New Mapping Method Uses Sustained Observations to Estimate AMOC at 22.5°S

Changes in the Atlantic Meridional Overturning Circulation (AMOC) and its transport of heat can affect climate and weather patterns, regional sea levels, and ecosystems. A new study led by Ivenis Pita, a University of Miami PhD student working at NOAA’s Atlantic Oceanographic and Meteorological Laboratory/ the Cooperative Institute of Marine and Atmospheric Studies (CIMAS), is the first to estimate the AMOC and heat transport at 22.5°S in the South Atlantic, demonstrating the importance of sustained in situ observations to monitor the state of the AMOC. 

The AMOC refers to an important part of the global ocean circulation system that moves water northwards and southwards within the Atlantic Ocean, connecting upper and deep water flows across the globe. The AMOC controls the transport of heat, freshwater, carbon, and other properties across the basin, and the South Atlantic plays an important role in the stability of this system. Despite this importance, direct measurements of the AMOC are limited in the South Atlantic. 

This study presents a new mapping method to estimate the AMOC at 22.5°S. The method is based on sustained ocean observations: a high-density expendable bathythermograph (XBT) transect to resolve the strong currents in the western boundary; low density Argo profiling floats across the basin; and satellite sea level data to determine the mapping parameters and errors associated with these estimates. This observing system was named AXMOC (for Argo-XBT-MOC), and it can be applied for other regions in the globe. 

In situ measurements used in Pita et al. (2024). The locations of the Argo and XBT profiles are represented by blue and red dots, respectively. The reference transect at 22.5S (AXMOC) is represented by the black line, with end points near Rio de Janeiro (Brazil) in the west and Walvis Bay (Namibia) in the east.shown by cyan dots. The inset shows the schematic circulation at the surface (red arrows) and  2500-m depth (blue arrows) levels. The North Atlantic Deep Water (NADW – blue arrows) bifurcates north of 22.5S and flows along both boundaries.

The study shows that the deep southward transport at 22.5°S is separated into two flows along the western and eastern boundaries near 2,500m depth. It is also shown that the AMOC is stronger during the Southern Hemisphere fall/winter and weaker in spring, and its year-to-year variability is mostly driven by changes in the western boundary currents. In comparison with estimates based on historical cross-basin hydrographic transects from the Global Ocean Ship-based Hydrographic Investigation Program (GO-SHIP), which has surveyed the region near 22.5°S every decade since the early 1990s, no significant long-term AMOC trends have been observed over the past 30 years.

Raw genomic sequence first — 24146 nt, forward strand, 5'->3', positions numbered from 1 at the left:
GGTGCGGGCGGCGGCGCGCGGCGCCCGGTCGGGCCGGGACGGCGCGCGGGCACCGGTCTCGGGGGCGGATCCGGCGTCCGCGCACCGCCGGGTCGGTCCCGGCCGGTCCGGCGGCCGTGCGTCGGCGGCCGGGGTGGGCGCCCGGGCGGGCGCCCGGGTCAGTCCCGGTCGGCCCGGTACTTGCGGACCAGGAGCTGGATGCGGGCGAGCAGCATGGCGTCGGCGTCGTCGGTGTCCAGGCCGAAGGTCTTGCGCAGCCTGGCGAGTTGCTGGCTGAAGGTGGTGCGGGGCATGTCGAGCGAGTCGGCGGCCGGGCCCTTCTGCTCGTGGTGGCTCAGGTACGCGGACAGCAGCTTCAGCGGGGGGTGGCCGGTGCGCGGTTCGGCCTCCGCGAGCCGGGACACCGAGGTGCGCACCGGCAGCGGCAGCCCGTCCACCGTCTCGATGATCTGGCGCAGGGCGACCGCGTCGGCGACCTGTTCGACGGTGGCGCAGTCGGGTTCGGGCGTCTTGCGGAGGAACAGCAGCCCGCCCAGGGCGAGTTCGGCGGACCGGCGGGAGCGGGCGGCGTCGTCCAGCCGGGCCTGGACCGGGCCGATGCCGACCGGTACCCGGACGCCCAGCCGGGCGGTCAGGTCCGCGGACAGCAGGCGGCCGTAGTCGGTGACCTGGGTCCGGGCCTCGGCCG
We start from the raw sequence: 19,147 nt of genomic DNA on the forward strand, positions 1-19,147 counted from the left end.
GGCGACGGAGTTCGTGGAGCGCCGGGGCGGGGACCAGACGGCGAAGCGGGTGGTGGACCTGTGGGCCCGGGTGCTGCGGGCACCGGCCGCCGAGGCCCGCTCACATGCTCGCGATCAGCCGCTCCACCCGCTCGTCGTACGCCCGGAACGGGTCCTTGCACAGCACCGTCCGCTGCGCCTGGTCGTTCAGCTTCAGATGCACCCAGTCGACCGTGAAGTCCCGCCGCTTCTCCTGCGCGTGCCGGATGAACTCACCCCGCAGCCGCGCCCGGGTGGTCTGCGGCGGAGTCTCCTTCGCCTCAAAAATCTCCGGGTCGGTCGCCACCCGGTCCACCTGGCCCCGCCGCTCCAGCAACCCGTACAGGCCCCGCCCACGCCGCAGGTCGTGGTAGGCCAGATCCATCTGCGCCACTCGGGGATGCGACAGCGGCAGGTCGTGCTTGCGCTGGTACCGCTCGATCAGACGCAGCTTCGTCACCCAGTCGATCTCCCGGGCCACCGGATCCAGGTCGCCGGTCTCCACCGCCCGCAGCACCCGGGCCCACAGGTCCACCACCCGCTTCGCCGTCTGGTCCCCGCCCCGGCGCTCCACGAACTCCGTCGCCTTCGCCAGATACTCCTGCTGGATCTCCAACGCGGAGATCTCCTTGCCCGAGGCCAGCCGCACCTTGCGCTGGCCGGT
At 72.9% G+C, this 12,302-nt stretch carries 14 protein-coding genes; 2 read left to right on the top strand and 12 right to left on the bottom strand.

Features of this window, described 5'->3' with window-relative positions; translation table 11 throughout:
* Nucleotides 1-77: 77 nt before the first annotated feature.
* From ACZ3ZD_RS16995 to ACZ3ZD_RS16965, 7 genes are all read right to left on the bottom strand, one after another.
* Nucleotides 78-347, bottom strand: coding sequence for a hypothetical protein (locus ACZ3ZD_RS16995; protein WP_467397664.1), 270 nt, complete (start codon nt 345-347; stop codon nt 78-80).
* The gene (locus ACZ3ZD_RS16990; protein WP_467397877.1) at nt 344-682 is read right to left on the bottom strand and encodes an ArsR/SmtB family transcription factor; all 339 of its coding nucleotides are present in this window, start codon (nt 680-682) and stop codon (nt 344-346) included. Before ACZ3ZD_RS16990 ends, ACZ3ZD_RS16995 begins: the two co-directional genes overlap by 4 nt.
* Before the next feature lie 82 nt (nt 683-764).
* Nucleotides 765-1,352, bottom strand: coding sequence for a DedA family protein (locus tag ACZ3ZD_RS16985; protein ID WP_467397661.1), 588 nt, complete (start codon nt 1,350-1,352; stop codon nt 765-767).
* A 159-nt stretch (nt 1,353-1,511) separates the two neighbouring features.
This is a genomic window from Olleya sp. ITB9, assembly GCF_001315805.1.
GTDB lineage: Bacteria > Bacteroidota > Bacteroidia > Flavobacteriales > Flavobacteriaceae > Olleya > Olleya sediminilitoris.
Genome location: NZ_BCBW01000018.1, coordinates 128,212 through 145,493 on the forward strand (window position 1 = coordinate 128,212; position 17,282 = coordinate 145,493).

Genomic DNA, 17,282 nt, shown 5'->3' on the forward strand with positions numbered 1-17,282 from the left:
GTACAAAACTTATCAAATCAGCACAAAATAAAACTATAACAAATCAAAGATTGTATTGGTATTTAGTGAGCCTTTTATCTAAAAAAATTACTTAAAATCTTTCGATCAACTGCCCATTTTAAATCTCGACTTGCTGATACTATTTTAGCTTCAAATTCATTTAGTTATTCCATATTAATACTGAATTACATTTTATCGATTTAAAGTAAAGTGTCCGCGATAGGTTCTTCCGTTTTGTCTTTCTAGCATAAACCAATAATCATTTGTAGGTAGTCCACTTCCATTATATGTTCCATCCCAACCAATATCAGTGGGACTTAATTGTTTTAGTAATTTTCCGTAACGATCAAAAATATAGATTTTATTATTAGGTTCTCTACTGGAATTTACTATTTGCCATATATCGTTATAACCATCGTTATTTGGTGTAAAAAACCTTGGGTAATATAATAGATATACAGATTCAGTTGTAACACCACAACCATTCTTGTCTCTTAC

The new mapping method captures westward propagating features, coastal sea levels, and boundary currents, as well as the AMOC and its transport of heat, highlighting the importance of high-density XBT data at the western boundary of the South Atlantic. 

Ivenis Pita, lead author of the study, deploys an XBT along the AX97 transect, a main source of data used in the study.  Credit: NOAA/ AOML 

“This study features the AXMOC, a cost-effective AMOC observing system that could be easily replicated in different regions of the ocean that have sustained in situ observations. Currently, there are different AMOC observing systems that use different methods and have different limitations. This is the first step towards an observing system able to estimate the overturning circulation in different regions of the Atlantic Ocean using the same technique,” said Ivenis Pita, lead author of the study. 

Establishing the AXMOC at 22.5°S bridges the two existing AMOC observing systems located at the edges of the South Atlantic at 11°S and 34.5°S. Analyzing the AMOC’s behavior at different latitudes allows for estimating the amount of heat and salt exchanged within the basin, which may impact climate and weather patterns across the globe. The continuation of this monitoring effort at 22.5°S might also provide early evidence of changes in the AMOC in the Northern Hemisphere.

The intensity of the AMOC is one of the main sources of uncertainties in climate model projections, which highlights the importance of sustained observational data for better AMOC predictability. However, building new observing systems can be a daunting task due to operational and financial costs. The AXMOC relies on existing sustained observations, like the one used in this study, and presents an opportunity to enhance our understanding of the AMOC with no additional costs.